How an old bus becomes the new one
How many people can say they converted a more than 50-year-old GMC minibus into a magnificent small house when many people fantasize of constructing or remodeling their own house one day?
One such exception is Jessie Lipskin. The 30-year-old has always known that she prefers to live a little creatively, and one day while browsing eBay, she found across a sale for a 1966 Commuter Greyhound bus that she absolutely loved for its retro style.
According to Jessie, “it was true love.” She promptly purchased the bus.
It took Jessie three years and $70,000 to turn the abandoned, run-down bus into a contemporary, spotless, and strict vegetarian mobile home; from the inside, you’d hardly know it was formerly a source of public transportation.
When everything came complete, she remarked, “I had a tremendous feeling of success. It was a labour of love.”
The 400 sq ft mobile house, which is parked near Asbury Park, New Jersey, has been Jessie’s home since January.
After seeing the film “Garbage Warrior” by designer Mike Reynolds, Jessie was inspired to lead a sustainable life.
In a new interview with Bored Panda, Jessie said, “[The movie] really connected with me. I started reading as much as I could on sustainable lives.
In the end, a mobile house seemed to be the best option, as Jessie said on Home Therapy. Finding a home to stay permanently was not a concern for me in the near term, so I could travel freely and maintain my vegetarian lifestyle.
RVs didn’t have the look she was hoping for, so she decided on a historic bus modification that could be certified and classified as an RV.
To assist her with various aspects of the project, Jessie enlisted a group of experts.
She admitted to Bored Panda, “I enjoy DIY. Unfortunately, I lack the necessary carpentry, electrical, and plumbing knowledge for this job.
Jessie successfully completed the project in the end.
The bus has a decent-sized kitchen, wood floors, three enormous cupboards, two-bedroom rooms, one full bathroom, and 2 main air conditioners. Oh, and it can be driven!
Jessie chose an all-white decor for a sleek, contemporary design, drawing inspiration from Scandinavian simplicity.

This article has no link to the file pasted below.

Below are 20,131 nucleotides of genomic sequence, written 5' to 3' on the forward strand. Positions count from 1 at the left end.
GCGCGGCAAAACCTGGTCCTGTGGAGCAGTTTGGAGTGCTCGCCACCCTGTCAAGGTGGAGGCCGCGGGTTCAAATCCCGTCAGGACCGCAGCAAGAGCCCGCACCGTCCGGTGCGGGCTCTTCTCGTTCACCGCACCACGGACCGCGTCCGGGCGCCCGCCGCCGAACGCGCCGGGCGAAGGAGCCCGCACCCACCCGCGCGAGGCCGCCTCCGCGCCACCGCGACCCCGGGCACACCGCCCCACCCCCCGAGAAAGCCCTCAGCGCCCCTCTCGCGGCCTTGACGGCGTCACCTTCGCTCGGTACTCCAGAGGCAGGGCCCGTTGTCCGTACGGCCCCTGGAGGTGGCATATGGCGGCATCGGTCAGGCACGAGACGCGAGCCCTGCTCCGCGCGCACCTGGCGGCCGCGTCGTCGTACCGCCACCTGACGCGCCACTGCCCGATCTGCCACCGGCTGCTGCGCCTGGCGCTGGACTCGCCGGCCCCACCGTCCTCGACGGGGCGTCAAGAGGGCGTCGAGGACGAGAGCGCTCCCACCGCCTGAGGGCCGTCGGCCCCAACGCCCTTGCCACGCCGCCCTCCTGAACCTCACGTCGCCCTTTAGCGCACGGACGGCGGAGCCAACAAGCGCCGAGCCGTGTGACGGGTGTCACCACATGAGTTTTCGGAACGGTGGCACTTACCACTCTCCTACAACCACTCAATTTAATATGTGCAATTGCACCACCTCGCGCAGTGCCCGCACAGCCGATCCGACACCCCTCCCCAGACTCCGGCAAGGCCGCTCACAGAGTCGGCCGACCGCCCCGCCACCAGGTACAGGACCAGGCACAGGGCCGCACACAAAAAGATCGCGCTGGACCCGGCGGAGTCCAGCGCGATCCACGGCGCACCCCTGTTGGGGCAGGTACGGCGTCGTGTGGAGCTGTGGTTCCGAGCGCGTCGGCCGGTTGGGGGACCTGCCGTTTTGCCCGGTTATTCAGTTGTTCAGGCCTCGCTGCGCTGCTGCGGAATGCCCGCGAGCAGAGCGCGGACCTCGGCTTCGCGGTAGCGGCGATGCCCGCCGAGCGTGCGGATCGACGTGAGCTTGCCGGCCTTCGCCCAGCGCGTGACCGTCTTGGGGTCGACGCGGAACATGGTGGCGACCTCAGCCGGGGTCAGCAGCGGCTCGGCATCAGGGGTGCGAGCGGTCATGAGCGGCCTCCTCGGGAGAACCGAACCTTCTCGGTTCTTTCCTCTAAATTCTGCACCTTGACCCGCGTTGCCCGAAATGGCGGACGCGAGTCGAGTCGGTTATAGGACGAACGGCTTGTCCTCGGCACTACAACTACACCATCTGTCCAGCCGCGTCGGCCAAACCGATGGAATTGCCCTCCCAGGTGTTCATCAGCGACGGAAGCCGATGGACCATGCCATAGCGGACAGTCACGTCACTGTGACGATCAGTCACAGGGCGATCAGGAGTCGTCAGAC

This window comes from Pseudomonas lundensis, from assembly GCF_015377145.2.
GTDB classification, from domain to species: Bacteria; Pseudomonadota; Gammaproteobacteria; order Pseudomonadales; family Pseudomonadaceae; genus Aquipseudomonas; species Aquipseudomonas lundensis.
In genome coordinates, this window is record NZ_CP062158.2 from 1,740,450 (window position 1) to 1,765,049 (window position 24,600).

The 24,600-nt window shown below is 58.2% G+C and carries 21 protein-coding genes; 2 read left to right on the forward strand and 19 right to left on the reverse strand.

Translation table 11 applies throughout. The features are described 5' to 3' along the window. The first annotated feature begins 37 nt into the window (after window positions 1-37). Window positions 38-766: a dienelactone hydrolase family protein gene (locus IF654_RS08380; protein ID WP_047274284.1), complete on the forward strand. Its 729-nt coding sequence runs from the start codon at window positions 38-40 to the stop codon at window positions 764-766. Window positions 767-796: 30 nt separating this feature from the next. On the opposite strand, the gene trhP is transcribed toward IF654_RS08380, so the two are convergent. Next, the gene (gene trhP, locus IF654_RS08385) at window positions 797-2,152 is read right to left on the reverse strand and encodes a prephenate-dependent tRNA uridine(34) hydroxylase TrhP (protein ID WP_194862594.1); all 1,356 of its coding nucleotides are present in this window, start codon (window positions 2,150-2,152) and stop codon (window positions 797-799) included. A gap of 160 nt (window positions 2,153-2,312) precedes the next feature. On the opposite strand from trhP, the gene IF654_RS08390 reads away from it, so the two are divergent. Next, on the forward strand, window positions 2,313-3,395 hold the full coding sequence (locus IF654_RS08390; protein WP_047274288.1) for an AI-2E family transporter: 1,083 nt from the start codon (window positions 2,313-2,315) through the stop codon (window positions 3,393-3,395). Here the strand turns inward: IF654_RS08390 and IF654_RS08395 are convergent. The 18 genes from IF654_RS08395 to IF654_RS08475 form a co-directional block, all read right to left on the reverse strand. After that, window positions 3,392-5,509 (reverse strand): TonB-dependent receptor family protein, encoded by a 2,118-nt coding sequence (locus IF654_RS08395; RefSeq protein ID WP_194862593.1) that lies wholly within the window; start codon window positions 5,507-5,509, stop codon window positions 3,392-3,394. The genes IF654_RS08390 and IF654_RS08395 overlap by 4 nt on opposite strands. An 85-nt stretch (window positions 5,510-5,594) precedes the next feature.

According to Jessie, the bus-bedroom building’s is her favourite space. “I enjoy the feeling of being imprisoned in my large warm bed with all my favourite books an arm’s length distant,” she said to Home Therapy.
She only wished she had done one thing differently, though.
She confessed in her Home Therapy interview, “I’d want to add a rooftop terrace.”
Jessie is particularly proud of her DIY project, which involved sanding and sealing the maple worktops in her kitchen.
They are one of the few areas where the wood grains can be seen, she claimed. I adore how it contrasts with the bright white ceiling and walls.
When visiting her house, Jessie claims that her friends typically comment on one of 2 items: “Is this really a bus?” and “My home is better than this!”
Whenever Jessie needs to relocate the bus because she is unable to operate it herself, said buddies come in handy.
She said, “I grew up in New York City, and in my mid-twenties I eventually understood how to operate, but I have yet to learn how to operate a manual transmission!”
She continued, “I have gained a lot of friends thanks to my skill to operate a 40 ft mechanical bus without steering systems.
Wanting Jessie’s portable home? You’re in fortun then.
Meanwhile, Jessie informed Home Therapy via mail that she is selling her cherished bus.
She explained, “It’s just too huge for me to operate alone.” “I have the possibility to travel abroad for a while while working abroad, and I want to take full use of this chance. After that, I’d love to go back to a small house and have a vehicle that is easier for me to drive by myself, like a Sprinter converted or an Airstream trailer being pulled.
If you have an extra $149,000, you might have the bus all to yourself. To view its Craigslist posting, visit below.